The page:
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The recognition that business and human rights were inextricably intertwined continued to grow throughout the year and moved beyond a simple debate over the need to adopt codes of conduct. Those companies that previously stated a commitment to human rights continued to develop programs to implement their policies. As in previous years, the apparel and footwear industry and the energy industry were the focus of scrutiny because of their long-standing problems.

However, the issue of business and human rights moved beyond the sole focus on corporations. Increasingly, governments--either individually or through multilateral institutions--became part of the effort to ensure that human rights were not sidelined by commercial considerations. Through court cases, scrutiny over the corrupting influence of oil revenues, or because of multilateral institutions' efforts to address these issues, governments emerged as a crucial actor in the debate over business and human rights.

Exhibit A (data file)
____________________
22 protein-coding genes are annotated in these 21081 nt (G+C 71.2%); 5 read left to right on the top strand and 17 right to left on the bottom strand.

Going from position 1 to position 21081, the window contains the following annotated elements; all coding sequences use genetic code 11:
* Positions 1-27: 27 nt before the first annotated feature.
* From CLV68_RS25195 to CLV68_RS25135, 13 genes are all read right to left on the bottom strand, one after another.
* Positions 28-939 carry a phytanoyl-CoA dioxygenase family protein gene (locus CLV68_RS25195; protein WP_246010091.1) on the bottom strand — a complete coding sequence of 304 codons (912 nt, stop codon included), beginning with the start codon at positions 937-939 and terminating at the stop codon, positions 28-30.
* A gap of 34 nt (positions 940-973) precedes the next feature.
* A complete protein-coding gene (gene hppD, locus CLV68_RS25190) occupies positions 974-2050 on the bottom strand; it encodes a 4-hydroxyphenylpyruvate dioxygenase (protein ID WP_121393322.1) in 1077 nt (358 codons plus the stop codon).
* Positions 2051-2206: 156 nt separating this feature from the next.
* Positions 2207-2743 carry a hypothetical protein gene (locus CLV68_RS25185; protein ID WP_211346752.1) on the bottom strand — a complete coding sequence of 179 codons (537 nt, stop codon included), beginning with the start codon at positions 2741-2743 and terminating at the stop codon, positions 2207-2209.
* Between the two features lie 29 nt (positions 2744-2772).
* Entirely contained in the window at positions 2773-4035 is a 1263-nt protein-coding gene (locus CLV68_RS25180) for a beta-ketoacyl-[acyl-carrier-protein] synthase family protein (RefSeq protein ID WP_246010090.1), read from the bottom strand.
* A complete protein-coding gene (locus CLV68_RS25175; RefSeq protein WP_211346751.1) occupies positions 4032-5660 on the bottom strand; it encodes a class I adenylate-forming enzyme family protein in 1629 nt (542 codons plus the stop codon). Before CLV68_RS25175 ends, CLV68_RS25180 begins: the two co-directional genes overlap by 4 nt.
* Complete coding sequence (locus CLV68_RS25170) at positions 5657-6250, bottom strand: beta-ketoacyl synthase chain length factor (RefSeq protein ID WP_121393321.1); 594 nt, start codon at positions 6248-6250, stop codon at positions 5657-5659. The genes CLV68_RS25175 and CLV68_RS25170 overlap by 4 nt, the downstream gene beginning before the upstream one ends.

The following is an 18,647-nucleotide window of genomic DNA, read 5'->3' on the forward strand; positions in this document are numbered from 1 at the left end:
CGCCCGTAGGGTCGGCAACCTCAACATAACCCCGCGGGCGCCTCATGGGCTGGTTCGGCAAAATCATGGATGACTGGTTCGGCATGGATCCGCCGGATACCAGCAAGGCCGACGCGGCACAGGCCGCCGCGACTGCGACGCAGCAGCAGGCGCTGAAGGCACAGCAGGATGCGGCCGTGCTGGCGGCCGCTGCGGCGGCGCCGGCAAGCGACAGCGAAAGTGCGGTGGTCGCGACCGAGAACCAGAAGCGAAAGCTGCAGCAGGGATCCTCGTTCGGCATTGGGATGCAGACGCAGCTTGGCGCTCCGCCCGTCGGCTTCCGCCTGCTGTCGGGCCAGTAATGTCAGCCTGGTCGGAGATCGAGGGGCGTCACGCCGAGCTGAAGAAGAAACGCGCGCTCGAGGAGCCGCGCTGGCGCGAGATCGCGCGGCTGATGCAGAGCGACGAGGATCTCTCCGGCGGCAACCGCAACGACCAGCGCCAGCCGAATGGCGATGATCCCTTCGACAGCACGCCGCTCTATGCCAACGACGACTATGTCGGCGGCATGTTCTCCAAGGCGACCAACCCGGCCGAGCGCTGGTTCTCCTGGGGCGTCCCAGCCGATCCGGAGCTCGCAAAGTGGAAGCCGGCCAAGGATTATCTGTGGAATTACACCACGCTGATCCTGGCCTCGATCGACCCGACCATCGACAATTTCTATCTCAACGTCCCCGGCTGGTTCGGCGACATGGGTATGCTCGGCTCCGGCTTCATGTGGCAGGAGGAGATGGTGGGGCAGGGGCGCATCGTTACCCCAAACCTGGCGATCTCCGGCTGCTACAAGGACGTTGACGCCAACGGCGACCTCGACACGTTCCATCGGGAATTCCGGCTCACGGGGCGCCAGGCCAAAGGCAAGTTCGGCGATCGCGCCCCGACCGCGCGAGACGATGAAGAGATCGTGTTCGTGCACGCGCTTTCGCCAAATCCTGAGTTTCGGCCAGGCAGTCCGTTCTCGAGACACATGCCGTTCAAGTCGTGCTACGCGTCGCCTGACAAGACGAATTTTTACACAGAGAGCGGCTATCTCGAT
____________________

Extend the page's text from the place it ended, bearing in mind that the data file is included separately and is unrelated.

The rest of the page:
The Apparel and Footwear Industry

As the U.S. and European apparel and footwear industry continued to develop and implement monitoring and compliance programs--principally through the development of the White House-sponsored Fair Labor Association (FLA), the Council on Economic Priorities (CEP) Social Accountability 8000 program (SA-8000), and the new Workers' Rights Consortium (WRC)--to ensure the rights of workers in the industry were respected throughout the world, controversies emerged about the effectiveness of the various initiatives. At the same time, litigation emerged as another method of ensuring corporate respect for workers' rights.

Controversy on College Campuses

Throughout the year, university students in the United States stepped up efforts to ensure that their schools did not sanction abusive labor practices through their apparel licensing agreements. Unlike previous years, however, the students focused their efforts on two key demands: that universities withdraw from the FLA, a monitoring body made up of corporations and human rights organizations, and instead join the newly formed Workers Rights Consortium (WRC), a monitoring body made up of student organizations, university officials, and labor organizations. These demands led to a heated debate over the quality of various voluntary monitoring organizations and was best epitomized by the actions of Nike in 2000.